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    As we have already stated, if the parallels betweensystems theory and Gurdjieffs thought are interesting,their differences are alsohighly instructive:1. If systems theory is fascinating in many respects, itnevertheless remains vague and ambiguous when itcomes to the dynamic description of unity in diversity,and of diversity in unity, which it allows. On the otherhand, according to Gurdjieff,"Thenumber of fundamentallaws which govern all processes both in the world and inman is very small.'?" This hypothetico-deductive method,foreshadowed by Kepler, is found in science even today.We postulate a certain number of laws, often veryabstract, mathematical, and therefore far from directlyobservable reality; we deduce the consequences of theselaws and then we compare these consequences to theexperimental data. The fundamental laws of the universe,in Gurdjieff's cosmology, are the law of three and the lawof seven (or of octaves). These laws confer a trulyaxiomatic character on his philosophy of nature. Thedifferent writings of Gurdjieff and Ouspensky bearwitness to the fruitfulness of such an approach. It is theabsence of an axiomatic character which remains, in ouropinion, the main weakness of contemporary systemstheory.2. When systems theory speaks of exchange" (ofsubstance, energy, or information), it very obviouslymeans a horizontal exchange which takes place betweensystems belonging to one and the same level (the level ofparticles, the human level, the level of planets). But in theGurdjieffian universe, the vertical exchange which takesplace between systems belonging to different levels is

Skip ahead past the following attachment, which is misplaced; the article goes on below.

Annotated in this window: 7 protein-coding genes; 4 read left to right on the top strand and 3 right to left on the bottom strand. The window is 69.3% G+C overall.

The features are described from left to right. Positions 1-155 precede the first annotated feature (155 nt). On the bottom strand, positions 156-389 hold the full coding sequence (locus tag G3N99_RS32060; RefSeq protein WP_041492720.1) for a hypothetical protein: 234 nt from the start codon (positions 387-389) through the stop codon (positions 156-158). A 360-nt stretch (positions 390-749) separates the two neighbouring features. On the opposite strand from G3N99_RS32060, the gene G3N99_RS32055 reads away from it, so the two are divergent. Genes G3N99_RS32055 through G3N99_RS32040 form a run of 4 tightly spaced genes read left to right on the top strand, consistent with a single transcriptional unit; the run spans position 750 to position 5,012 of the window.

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    equally conceivable, because these levels possess commonmatter-energy; there exist not one but several matter-energies. The fact that the laws governing different levelsare different explains why vertical exchanges are,nevertheless, so rare and why they are associated withresults of extreme fineness. We can replace the word"level" with the word "cosmos" and propose the sameconsiderations, In adding to it the notion ofsupplementary dimension of space. But systems theorydoes not envisage the existence of several cosmoses.3. For systems theory, time has no characteristic which isspecial in relation to its usual physical properties, whereasGurdjieff introduces a subtle distinction between time andspace. For him, time is the "Ideally-Unique-Subjective-Phenomenon":Time in itself does not exist; there is only the totality ofthe results ensuing from all the cosmic phenomenapresent in a given place. Time itself, no being can eitherunderstand by reason or sense by any outer or innerbeing-function. It cannot even be sensed by anygradation of instinct. ... It is possible to judge Time onlyif one compares real cosmic phenomena which proceedinthe same place and under the same conditions, whereTime is being constated and considered.... Only Timealone has no sense of objectivity because it is not theresult of the fractioning of any definite cosmicphenomena. And it does not issue from anything, butblends always with everything, and becomes self-sufficiently independent; therefore, in the whole of theUniverse, it alone can be called and extolled as the"Ideally -Unique-Subjective- Phenomenon. "71